Musings At the End of An Extended Family Vacation in 2017

Starting in their teenage years, my husband began taking our three sons on annual getaway father/son weekends. We have since grown to a family of eighteen with the addition of three much-loved daughter-in-law and ten grandchildren. As the family grew, so did the size (and participants) of the getaways.

Our first all-inclusive getaway, twenty years ago, was our trip to Nebraska for my middle son, Gerald’s, ordination to the ministry. Grandchildren began arriving. Each yearly trip was recorded in a scrapbook. As digital books became possible, it allowed each family to have their own family memory book complete with pictures and stories of our time together. I am usually several years behind and today is no different as I upload the 2017 book to be printed.

Creating these books feels like a sacred privilege and calling as I do my part to create family identity and connection. I grew up without cousins and grandparents close by.  My parents took us “home” to their families in Pennsylvania each year from the different places we lived – Alabama, Illinois and Montana. In the early years they could hardly afford it. We usually had enough money to get there. Daddy would be preaching, or speaking at a conference. Hopefully we’d have money to return to our home.

The effort they made has been the impetus for my own focus on these family times together.

The photo above was taken as I returned to a quiet house after everyone had left for their respective homes the summer of 2017. It would be another year until we are all together again in one place. The words spill out onto the screen along with the photo.


No shouts of children’s voices filling the air
No one crashing through the house
No basketballs bouncing on the driveway
No one needing anything
No toys scattered on the floor

except . . . .

The lone green,
or is it blue, truck,
tucked under the tip of the rocking chair
where I rocked my grandbabies
and where sometimes I still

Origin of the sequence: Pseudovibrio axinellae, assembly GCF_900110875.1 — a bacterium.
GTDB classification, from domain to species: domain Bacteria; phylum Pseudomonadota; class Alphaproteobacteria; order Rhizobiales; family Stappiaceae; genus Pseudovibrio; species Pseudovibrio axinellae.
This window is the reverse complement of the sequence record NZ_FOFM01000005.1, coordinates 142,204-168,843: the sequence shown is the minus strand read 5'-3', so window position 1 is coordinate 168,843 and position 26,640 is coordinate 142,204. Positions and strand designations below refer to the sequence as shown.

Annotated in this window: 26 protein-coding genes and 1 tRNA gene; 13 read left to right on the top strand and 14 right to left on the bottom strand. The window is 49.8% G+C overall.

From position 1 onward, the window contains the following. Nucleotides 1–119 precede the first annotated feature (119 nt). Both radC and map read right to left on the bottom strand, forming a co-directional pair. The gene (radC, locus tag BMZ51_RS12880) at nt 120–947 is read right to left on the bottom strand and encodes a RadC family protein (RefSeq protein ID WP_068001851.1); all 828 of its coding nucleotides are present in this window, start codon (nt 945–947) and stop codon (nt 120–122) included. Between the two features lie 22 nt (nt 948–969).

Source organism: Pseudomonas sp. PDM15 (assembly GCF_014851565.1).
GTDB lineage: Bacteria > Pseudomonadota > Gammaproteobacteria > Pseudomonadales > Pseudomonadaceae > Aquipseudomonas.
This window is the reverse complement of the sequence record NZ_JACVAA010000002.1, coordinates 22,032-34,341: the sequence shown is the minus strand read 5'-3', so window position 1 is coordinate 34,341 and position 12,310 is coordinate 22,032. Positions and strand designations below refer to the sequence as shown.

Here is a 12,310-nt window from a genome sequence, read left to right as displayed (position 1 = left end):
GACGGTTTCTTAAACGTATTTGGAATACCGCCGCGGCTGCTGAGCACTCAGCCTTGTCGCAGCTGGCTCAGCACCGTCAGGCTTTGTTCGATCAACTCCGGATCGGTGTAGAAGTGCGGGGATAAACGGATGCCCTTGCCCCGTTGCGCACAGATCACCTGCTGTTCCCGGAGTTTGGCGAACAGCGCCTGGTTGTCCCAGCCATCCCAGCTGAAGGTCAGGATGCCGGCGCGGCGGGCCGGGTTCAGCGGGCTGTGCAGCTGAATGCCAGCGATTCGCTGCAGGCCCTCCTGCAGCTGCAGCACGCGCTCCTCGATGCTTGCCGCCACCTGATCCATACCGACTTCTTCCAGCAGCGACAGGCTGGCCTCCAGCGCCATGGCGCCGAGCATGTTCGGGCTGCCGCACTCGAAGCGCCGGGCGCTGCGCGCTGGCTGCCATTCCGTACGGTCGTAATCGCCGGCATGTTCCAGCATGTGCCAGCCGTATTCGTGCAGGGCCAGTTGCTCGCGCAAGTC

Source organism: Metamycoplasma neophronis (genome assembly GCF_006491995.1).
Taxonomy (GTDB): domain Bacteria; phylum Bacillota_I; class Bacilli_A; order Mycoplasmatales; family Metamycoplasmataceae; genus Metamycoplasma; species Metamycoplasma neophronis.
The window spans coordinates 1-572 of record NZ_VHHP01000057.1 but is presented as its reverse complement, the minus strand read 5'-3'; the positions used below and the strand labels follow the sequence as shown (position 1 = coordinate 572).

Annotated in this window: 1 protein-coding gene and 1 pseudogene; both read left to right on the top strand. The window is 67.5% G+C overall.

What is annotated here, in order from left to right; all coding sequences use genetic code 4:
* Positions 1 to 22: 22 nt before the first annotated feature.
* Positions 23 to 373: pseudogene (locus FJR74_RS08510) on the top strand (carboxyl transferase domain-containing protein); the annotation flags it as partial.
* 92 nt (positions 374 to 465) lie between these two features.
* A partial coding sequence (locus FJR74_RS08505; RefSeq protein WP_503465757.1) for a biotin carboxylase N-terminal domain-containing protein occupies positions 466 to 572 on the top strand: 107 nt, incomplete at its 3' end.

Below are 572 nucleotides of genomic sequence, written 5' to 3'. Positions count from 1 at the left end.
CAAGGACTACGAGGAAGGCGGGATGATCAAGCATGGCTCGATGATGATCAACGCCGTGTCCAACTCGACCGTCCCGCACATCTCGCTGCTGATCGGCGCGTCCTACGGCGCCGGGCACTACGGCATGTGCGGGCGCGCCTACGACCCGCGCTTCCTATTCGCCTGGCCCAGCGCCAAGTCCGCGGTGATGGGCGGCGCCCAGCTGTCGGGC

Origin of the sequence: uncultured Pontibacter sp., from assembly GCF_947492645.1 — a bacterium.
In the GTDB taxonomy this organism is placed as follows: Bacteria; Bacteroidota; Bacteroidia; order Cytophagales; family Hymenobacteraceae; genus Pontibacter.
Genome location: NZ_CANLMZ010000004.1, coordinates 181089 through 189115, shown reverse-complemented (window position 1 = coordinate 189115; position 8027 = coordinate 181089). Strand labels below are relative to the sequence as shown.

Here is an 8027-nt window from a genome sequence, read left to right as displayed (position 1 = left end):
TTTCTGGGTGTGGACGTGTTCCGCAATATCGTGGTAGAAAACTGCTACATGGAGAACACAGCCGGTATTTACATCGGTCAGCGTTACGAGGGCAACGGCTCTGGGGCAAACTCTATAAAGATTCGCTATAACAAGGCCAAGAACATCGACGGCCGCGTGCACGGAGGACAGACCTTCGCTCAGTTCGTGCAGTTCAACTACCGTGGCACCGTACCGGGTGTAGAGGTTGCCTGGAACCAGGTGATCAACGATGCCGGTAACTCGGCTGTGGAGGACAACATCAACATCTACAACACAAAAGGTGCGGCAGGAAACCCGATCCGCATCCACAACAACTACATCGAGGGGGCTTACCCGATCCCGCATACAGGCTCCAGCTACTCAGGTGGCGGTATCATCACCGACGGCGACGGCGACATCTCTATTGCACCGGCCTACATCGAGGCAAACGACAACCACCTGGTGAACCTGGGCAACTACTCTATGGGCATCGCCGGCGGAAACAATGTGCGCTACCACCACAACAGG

pull a child onto my lap.

We will remember their sounds,
with no regrets for how they have grown,
nor begrudge them the home
to which they must return.
This is as it should be.

With a few tears
we watch them go
eagerly awaiting their return

The 1000-mile trips from Alabama to Pennsylvania included some intriguing adventures. One particular year, we set out for Alabama, enough money in hand to get home, plus a trunk full of fresh meat on dry ice someone had gifted us. Halfway home our car broke down in Savannah, GA. Daddy’s creative, resourceful mind sprang into action.

Initially, he asked the car repair shop owner if they would consider taking fresh meat in payment. He refused. ( What would a car repair guy do with all that fresh meat anyway). He did suggest the restaurant across the street might interested. The restaurant owner was happy to get fresh meat at a good price, Daddy got money to pay the car repair guy. We continued our trip home to Alabama.

Was it coincidence that a restaurant owner across the street from the car repair shop was willing to pay for meat providing the needed cash to pay for the car repair? Call it what you will. What I do know is I have seen God provide in the most unusual of ways throughout my life. Remembering stories from my past, can inform my present, even when I am tempted to doubt that God is still in the business of providing.

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